• Andy Rachleff
  • June 20, 2017
    Read, recorded or researched
Andy is a co-founder and Executive Chairman of Wealthfront. Before that, he co-founded Benchmark Capital in 1995 and was a general partner until 2004.

The Best Points

Andy Rachleff
Invest Like the Best

How to be non-consensus and right

Obviously you don’t make money if you’re wrong, but what most people don’t realize is you don’t make money if you’re right and consensus, all those returns get arbitraged away. So the only way you make money is by being right and non-consensus, which is really hard because you know you’re, non-consensus, you just don’t know if you’re right. Now with John Doerr, I think that he was riveted on what could be big, because if something can be big, that sort of swamps everything else in the venture.

You don’t want the market to be big today because it’s really hard to take share from big companies. It’s a lot better to invest in something that’s just emerging. And John didn’t let anything get in the way of an opportunity that he thought would be big. So if it was really high price like Netscape, he paid 4x the then normal valuation for Netscape and everybody thought he was nuts. And he had the last laugh. Amazon he did the same sort of thing. So he never let the quality of the people or the valuation or anything like that get in the way where others of us might have. And I think that’s what made him great, number one. Number two, he’s exceptionally bright. And because of his success, he built perhaps the best network in the business. And number three, he has the best voice in the business. When you hear him speak, you just want to do whatever he says.

Product market fit (Andy coined this term)

I’m a big believer, based on having observed technology companies for more than 30 years, that if the dogs want to eat the dog food, you can screw up almost everything else, and you’ll still be really, really successful. So the entire goal in starting a business, especially in tech, is to get those dogs to eat the dog food.

So my partner, Bob Kagle used to say, “You want products that are bought not sold.” When people want to pull it out of your hands that’s product market fit. Now the technical way that you can tell whether or not you’ve actually achieved product market fit, at least in a consumer business, is if you grow exponentially organically. Now, the only way you can grow exponentially organically is through word of mouth.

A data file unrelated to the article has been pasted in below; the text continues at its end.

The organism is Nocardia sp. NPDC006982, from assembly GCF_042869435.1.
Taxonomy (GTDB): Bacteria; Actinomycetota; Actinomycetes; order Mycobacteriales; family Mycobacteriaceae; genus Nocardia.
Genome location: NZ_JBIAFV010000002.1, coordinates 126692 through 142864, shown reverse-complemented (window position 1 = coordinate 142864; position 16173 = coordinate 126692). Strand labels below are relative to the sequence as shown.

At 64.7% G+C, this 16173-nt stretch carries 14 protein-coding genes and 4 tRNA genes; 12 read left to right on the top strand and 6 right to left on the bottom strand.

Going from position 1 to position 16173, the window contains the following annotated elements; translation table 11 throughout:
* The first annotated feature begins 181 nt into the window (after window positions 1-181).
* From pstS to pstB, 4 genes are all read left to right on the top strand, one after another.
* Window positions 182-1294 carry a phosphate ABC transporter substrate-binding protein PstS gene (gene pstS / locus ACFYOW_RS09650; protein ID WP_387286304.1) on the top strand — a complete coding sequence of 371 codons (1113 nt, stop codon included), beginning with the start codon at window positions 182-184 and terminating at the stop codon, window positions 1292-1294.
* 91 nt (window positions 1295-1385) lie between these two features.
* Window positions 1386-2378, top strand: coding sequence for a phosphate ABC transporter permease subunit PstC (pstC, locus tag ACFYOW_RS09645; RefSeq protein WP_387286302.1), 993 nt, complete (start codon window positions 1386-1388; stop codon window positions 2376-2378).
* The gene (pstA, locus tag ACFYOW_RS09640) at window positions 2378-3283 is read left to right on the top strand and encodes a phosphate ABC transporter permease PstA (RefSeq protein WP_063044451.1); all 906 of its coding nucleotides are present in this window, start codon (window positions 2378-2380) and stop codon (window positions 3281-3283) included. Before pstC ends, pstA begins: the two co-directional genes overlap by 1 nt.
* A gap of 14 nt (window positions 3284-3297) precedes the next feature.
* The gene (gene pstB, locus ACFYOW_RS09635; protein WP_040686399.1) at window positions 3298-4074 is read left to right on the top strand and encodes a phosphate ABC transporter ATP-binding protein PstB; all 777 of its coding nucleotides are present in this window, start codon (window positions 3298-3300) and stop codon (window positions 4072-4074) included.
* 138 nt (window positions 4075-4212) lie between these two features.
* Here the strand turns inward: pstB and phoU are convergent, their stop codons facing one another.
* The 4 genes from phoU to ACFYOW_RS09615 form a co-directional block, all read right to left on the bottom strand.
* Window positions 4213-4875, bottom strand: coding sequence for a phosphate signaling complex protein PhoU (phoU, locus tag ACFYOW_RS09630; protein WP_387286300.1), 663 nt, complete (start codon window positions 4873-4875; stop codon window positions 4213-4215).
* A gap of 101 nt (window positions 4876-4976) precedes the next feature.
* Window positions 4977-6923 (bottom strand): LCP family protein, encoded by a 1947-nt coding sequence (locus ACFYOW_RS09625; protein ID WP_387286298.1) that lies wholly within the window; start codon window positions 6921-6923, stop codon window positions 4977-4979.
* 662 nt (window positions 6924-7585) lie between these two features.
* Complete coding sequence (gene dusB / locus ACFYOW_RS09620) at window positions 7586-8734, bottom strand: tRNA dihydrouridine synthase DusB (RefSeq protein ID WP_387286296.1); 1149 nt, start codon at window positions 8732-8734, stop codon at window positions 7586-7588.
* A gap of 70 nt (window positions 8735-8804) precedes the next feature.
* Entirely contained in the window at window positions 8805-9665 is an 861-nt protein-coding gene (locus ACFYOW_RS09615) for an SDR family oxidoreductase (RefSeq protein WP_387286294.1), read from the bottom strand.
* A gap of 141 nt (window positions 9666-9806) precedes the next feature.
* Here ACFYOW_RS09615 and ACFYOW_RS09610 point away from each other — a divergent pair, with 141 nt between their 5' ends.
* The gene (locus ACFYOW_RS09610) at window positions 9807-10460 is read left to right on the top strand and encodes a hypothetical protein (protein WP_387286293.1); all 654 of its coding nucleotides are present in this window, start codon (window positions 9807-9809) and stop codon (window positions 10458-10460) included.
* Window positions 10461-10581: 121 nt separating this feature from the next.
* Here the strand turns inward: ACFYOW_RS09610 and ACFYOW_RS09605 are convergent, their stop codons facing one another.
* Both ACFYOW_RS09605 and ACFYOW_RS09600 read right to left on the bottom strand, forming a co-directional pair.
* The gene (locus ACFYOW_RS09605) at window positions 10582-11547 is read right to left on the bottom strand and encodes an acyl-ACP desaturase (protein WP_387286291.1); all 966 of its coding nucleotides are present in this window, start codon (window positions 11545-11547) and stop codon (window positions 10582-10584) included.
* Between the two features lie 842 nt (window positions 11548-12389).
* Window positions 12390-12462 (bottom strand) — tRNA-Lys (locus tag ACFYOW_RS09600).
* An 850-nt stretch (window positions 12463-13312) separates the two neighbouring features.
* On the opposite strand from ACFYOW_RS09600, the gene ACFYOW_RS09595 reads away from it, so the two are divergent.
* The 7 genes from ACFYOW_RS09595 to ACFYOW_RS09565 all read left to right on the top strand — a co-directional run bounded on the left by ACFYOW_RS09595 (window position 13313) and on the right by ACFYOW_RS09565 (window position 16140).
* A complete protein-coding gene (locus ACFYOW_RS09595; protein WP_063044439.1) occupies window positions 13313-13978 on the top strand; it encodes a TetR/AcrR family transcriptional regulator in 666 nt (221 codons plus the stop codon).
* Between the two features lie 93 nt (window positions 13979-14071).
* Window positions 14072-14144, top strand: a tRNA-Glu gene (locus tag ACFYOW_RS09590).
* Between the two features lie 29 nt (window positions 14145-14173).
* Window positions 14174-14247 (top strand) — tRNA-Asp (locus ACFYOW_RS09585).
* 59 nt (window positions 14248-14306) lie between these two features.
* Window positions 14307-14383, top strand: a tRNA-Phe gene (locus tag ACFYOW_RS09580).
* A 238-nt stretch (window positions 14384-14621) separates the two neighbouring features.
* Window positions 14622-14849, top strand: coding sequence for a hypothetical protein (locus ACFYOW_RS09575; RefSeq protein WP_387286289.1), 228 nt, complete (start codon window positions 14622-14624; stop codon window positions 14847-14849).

The only way you have word of mouth is if people are delighted and love your product. If you achieve that, you can screw up almost everything else in the company, and you’ll still be successful. This is the only way that I can explain how a 25-year old can run a billion-dollar business. That if the customers pull the products out of your hand, you don’t have to be that great at operating.

Iterate on who, not what

Think of the The Lean Startup as the New Testament to Blanks’ Four Steps to the Epiphany, Old Testament. It’s much more readable and more relatable, just like the New and the Old Testament. And so basically what they came up with was a methodology by which you would first test a value hypothesis and then a growth hypothesis.

So the value hypothesis represents the what, the who, and the how of your business. What do you want to build, for whom is it relevant and what’s the business model to deliver that product? Now what’s different than what most people expect is that you don’t iterate on the what, you iterate on the who.

Most people think that entrepreneurs start businesses by looking at a market, finding a problem and coming up with a solution. That leads to very mundane outcomes. Back to the Howard Marks framework, that’s right in consensus, anybody can do that. The great technology entrepreneurs basically recognize an inflection point in technology that allows them to build a new kind of product. Then the question is, who cares? So you might change the way you describe that product or technology, but you don’t really change the technology, you change who might want that product.

Amplify what you're good at

There’s a whole new field called growth or growth hacking. The people that are best at it hate the term growth hacking because they don’t think it’s hacking. They think that it’s a very analytical process, but the growth function really consists of figuring out what’s working and then doing experiments around that to make that even better. So what’s really interesting is that fixing what isn’t working doesn’t help you grow nearly as fast as improving what is working.

It’s like amplification in the evolutionary sense. It’s a lot better to amplify what you’re good at versus fix the things you’re bad at. You learn more professionally from success. I think you learn more personally from failure. One of my former CEOs pointed that out to me, Brian NeSmith. And I thought that was a really interesting insight. Think about it. If I’m going to hire you to work here at Wealthfront, I’m not going to hire you for what you know not to do. I want to hire you for what you know to do. So, learning from failure is great, you learn what not to do, but if you work at a really successful company, you’re going to learn some tricks that are unbelievably valuable, that the person who’s never been successful can’t possibly learn from reading about it.